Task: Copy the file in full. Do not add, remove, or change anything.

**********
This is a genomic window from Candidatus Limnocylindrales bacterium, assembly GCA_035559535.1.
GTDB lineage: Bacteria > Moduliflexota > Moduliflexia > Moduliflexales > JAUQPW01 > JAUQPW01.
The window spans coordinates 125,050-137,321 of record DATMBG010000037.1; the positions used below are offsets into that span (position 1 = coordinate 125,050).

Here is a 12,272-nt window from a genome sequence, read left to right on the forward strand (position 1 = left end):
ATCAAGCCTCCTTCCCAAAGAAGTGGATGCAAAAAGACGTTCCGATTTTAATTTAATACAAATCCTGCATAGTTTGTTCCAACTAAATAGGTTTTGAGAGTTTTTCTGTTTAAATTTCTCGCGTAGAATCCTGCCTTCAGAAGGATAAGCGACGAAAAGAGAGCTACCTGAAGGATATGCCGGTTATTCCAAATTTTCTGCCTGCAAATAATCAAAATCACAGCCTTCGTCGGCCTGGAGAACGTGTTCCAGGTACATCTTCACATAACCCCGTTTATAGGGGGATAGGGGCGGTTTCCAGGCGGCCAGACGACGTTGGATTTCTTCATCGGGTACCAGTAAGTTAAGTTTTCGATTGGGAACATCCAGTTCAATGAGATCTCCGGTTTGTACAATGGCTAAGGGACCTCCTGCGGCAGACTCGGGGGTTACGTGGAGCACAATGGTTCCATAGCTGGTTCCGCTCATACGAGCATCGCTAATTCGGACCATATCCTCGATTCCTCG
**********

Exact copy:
This is a genomic window from Candidatus Limnocylindrales bacterium, assembly GCA_035559535.1.
GTDB lineage: Bacteria > Moduliflexota > Moduliflexia > Moduliflexales > JAUQPW01 > JAUQPW01.
The window spans coordinates 125,050-137,321 of record DATMBG010000037.1; the positions used below are offsets into that span (position 1 = coordinate 125,050).

Here is a 12,272-nt window from a genome sequence, read left to right on the forward strand (position 1 = left end):
ATCAAGCCTCCTTCCCAAAGAAGTGGATGCAAAAAGACGTTCCGATTTTAATTTAATACAAATCCTGCATAGTTTGTTCCAACTAAATAGGTTTTGAGAGTTTTTCTGTTTAAATTTCTCGCGTAGAATCCTGCCTTCAGAAGGATAAGCGACGAAAAGAGAGCTACCTGAAGGATATGCCGGTTATTCCAAATTTTCTGCCTGCAAATAATCAAAATCACAGCCTTCGTCGGCCTGGAGAACGTGTTCCAGGTACATCTTCACATAACCCCGTTTATAGGGGGATAGGGGCGGTTTCCAGGCGGCCAGACGACGTTGGATTTCTTCATCGGGTACCAGTAAGTTAAGTTTTCGATTGGGAACATCCAGTTCAATGAGATCTCCGGTTTGTACAATGGCTAAGGGACCTCCTGCGGCAGACTCGGGGGTTACGTGGAGCACAATGGTTCCATAGCTGGTTCCGCTCATACGAGCATCGCTAATTCGGACCATATCCTCGATTCCTCG